When you’re clear on your leadership call, you can persevere through almost anything.
I was reminded of that truth this week as I was rummaging through some previous blog posts. I came across a personal favorite, entitled “What To Do When Your Leadership Has Been Rattled”
In that post I related that one of the things a leader must do to regain their confidence is to “Remind yourself about how you first recognized that you had a leadership gift.”
In my case, one of those moments came in a most unlikely way, and in a most unlikely place.
I was a young man in my mid 20’s. I was at church prior to the start of the second morning worship service and happened to be nearby when an older gentleman collapsed from an apparent heart attack. Despite the best efforts of the paramedics, he was pronounced dead at the scene.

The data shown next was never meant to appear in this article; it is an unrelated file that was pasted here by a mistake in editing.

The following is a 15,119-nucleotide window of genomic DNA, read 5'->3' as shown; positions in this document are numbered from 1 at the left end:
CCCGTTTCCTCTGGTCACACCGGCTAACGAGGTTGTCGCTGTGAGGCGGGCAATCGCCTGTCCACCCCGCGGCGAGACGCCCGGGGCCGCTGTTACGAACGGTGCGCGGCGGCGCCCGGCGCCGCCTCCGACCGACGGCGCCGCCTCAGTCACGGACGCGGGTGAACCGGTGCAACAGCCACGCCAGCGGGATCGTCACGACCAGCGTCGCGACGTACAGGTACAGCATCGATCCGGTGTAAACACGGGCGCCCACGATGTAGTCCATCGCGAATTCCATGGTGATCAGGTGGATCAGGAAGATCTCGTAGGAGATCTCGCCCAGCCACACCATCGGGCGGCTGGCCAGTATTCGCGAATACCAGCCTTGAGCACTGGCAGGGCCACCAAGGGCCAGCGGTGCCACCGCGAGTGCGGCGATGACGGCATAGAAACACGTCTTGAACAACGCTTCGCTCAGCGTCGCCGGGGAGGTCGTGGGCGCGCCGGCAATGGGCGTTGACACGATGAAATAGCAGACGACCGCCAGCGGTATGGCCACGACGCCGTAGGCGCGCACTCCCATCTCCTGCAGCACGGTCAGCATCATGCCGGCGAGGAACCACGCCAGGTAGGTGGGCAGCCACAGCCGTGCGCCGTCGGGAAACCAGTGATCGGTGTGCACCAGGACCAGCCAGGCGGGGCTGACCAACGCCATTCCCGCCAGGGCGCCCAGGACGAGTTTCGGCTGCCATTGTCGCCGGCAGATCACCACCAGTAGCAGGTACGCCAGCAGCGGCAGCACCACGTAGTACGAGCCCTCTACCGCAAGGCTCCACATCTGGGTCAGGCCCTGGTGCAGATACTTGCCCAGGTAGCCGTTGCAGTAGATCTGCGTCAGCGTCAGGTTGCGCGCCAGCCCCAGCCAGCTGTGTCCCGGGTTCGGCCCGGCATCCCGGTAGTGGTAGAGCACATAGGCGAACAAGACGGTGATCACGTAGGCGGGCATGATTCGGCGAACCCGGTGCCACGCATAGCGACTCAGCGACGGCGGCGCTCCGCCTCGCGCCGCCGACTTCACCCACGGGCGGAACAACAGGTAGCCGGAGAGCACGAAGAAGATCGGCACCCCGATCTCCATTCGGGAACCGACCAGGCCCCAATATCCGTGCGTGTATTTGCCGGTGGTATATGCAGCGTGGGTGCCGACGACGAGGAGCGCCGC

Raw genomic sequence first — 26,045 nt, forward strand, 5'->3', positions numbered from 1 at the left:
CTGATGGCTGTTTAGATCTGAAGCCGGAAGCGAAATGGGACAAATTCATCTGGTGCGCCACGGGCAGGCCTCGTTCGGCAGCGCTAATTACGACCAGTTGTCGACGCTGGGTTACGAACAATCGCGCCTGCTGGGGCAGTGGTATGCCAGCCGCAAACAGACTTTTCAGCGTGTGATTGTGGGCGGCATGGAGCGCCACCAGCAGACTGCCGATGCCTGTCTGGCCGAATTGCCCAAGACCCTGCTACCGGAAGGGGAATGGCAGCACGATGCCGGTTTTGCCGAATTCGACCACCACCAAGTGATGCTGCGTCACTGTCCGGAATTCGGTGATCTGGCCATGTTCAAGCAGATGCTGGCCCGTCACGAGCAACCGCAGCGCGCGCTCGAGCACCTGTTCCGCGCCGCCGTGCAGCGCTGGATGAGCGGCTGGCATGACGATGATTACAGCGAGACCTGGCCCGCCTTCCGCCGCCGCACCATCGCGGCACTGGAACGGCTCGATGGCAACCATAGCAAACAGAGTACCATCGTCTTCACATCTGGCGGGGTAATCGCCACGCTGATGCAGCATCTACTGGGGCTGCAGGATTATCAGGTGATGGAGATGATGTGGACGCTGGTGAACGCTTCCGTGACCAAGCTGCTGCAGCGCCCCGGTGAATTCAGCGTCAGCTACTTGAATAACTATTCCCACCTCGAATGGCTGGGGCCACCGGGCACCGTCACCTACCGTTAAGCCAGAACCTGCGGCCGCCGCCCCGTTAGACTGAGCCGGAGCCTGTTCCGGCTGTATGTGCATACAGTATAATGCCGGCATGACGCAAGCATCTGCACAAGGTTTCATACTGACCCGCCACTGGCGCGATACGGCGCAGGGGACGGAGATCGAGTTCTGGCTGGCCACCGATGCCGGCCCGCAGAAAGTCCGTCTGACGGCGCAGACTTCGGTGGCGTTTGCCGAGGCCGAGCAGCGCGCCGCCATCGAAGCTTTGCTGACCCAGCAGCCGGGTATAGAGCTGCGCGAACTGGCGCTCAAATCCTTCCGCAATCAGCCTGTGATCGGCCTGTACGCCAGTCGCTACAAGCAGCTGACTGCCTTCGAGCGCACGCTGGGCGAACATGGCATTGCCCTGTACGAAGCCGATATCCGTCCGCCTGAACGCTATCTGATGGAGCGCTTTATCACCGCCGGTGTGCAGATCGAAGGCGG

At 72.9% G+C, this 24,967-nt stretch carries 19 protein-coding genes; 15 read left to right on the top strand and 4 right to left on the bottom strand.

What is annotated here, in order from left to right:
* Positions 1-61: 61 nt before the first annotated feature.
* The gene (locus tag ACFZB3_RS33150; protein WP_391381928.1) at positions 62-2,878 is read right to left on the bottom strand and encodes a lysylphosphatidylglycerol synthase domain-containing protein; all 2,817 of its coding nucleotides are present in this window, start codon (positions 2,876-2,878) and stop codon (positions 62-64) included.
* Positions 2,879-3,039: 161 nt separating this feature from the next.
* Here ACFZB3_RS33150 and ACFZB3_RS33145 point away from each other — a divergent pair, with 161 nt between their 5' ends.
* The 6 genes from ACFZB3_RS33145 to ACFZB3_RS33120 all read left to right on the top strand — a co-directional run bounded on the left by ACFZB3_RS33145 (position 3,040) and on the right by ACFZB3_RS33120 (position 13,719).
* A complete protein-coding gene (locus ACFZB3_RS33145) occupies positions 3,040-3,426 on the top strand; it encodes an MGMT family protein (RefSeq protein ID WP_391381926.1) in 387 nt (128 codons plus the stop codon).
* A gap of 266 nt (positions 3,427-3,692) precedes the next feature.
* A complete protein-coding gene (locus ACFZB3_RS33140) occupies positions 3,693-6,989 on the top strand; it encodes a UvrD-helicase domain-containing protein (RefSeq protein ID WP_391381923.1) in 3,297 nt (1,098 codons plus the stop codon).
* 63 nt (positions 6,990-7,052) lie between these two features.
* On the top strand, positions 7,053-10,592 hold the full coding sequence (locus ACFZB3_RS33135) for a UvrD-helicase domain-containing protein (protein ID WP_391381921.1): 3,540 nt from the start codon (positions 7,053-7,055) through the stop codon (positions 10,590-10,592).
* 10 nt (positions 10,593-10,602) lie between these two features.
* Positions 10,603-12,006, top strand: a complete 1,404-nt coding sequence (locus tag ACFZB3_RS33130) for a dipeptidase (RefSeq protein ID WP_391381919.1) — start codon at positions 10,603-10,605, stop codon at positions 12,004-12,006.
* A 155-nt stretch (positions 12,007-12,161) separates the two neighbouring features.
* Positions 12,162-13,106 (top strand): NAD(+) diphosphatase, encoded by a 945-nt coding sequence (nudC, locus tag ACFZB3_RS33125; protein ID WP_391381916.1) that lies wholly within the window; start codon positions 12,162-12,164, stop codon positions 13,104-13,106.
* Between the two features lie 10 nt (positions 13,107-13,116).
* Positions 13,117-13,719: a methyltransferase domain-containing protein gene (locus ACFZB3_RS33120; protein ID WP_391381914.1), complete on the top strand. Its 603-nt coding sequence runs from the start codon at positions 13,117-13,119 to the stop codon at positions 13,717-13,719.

Someone found his contact information in his wallet and called his wife, who had stayed home that day. The paramedics took his lifeless body to the hospital. The worship team prepared for the now-delayed second service. And I climbed into my car to drive home.
Two blocks away a series of thoughts suddenly gripped me:
- In a few minutes his shocked and grief-stricken widow would arrive at the hospital.
- She would have known that he passed away at our church.
- With our pastors now fully engaged in our 2nd service, there would be no one at the hospital when she arrived.
“Someone from our church needs to be there for her,” I said to myself.
And I knew that the “someone” would likely have to be me.
I swung my car around, headed for the hospital, and found the widow sobbing alone next to the body of her husband. I simply said, “Ma’am, my name is Scott. I’m here from the church.”
There was no nobility in this. I did only what had to be done.
And that, I later realized, was the beginning of leadership.
Facing a leadership challenge? Take time to revisit the times and places where you began to recognize that you might have a leadership call on your life.
Because when you’re clear on your call, you can persevere through just about anything.
When did you first recognize your own leadership call?